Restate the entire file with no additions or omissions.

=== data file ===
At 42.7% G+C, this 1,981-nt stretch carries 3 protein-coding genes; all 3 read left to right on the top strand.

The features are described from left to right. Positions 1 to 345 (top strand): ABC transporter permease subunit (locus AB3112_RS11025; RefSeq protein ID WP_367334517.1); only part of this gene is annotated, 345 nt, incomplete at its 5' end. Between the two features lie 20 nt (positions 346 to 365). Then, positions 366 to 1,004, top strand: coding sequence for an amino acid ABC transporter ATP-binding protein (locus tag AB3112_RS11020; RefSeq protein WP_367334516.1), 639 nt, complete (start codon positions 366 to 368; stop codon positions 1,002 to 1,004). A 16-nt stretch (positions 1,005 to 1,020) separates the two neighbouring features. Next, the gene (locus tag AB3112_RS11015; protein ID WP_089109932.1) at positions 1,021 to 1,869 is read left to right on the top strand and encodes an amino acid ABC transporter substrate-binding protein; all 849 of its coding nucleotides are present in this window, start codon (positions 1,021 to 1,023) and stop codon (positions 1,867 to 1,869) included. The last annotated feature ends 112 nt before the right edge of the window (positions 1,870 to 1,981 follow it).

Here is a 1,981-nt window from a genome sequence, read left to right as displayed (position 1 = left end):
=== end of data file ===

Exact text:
At 42.7% G+C, this 1,981-nt stretch carries 3 protein-coding genes; all 3 read left to right on the top strand.

The features are described from left to right. Positions 1 to 345 (top strand): ABC transporter permease subunit (locus AB3112_RS11025; RefSeq protein ID WP_367334517.1); only part of this gene is annotated, 345 nt, incomplete at its 5' end. Between the two features lie 20 nt (positions 346 to 365). Then, positions 366 to 1,004, top strand: coding sequence for an amino acid ABC transporter ATP-binding protein (locus tag AB3112_RS11020; RefSeq protein WP_367334516.1), 639 nt, complete (start codon positions 366 to 368; stop codon positions 1,002 to 1,004). A 16-nt stretch (positions 1,005 to 1,020) separates the two neighbouring features. Next, the gene (locus tag AB3112_RS11015; protein ID WP_089109932.1) at positions 1,021 to 1,869 is read left to right on the top strand and encodes an amino acid ABC transporter substrate-binding protein; all 849 of its coding nucleotides are present in this window, start codon (positions 1,021 to 1,023) and stop codon (positions 1,867 to 1,869) included. The last annotated feature ends 112 nt before the right edge of the window (positions 1,870 to 1,981 follow it).

Here is a 1,981-nt window from a genome sequence, read left to right as displayed (position 1 = left end):